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Synchrony Bank Request for Credit Reports with No Permissible Purpose Class Action

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The Fair Credit Reporting Act (FCRA) governs consumer credit reporting in a number of ways. One of its provisions is that no third party may get a report on a particular consumer without a valid purpose. However, the complaint for this class action alleges that Synchrony Bank performs a “hard pull” to obtain credit reports on consumers when it has no permitted reason to do so.

The class for this action is all persons with an address in the US whose consumer credit report was obtained by Synchrony Bank, without a permissible purpose from any of the three major credit reporting agencies (TransUnion, Equifax, and Experian), between May 23, 2014 and May 23, 2019.

For the purposes of the FCRA, the complaint says, the term “consumer report” refers to “any written, oral, or other communication of any information by a consumer reporting agency bearing on a consumer’s creditworthiness, credit standing, credit capacity, character, general reputation, personal characteristics, or mode of living” which may be used as a factor in extending credit to a consumer.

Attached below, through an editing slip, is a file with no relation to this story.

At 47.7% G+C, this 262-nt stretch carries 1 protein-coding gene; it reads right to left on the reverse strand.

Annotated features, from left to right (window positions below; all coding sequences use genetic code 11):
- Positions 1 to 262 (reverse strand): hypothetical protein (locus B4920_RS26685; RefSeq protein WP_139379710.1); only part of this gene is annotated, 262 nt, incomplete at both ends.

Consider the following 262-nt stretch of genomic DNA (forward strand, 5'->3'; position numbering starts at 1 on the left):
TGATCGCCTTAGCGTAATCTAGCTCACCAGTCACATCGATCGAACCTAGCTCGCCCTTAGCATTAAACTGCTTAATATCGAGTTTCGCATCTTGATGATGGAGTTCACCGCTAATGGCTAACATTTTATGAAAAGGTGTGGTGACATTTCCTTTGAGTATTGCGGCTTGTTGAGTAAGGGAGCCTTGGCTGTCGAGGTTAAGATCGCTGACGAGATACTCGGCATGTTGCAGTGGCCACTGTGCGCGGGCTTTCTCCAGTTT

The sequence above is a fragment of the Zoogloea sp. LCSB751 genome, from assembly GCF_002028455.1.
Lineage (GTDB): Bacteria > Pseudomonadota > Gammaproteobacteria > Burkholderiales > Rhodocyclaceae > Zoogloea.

To preserve privacy, third parties are not allowed to obtain consumers’ credit reports if they do not have a proper purpose. The FCRA lists permissible purposes for the requesting of credit reports. For example, if a consumer applies for a credit card, the credit card company will want a credit report to see how promptly the consumer has been paying bills and whether the consumer owes significant amounts to other credit card companies. Employers also sometimes request consumer reports before hiring new employees, and landlords may want to make sure the consumers can pay the rent before taking them on as tenants.

Synchrony Bank issues credit cards, but plaintiff Douglas Tucker had not applied for one. He did not have a current credit card, account, or debt with Synchrony either. Still, on March 4, 2017, Synchrony made a “hard pull” on his TransUnion credit information, requesting a credit report without any permissible purpose. 

Tucker only discovered this when he reviewed his TransUnion credit report dated September 24, 2018. Because Synchrony had no permissible purpose for the report, the complaint says, its credit inquiry “was unauthorized and illegal and was an invasion of privacy.” 

Presumably, Tucker is not the only person whose credit report Synchrony obtains in this manner for its own purposes. The complaint therefore brings this suit as a class action, asking for “[s]pecial, general, compensatory and punitive damages” as well as the costs of the suit.

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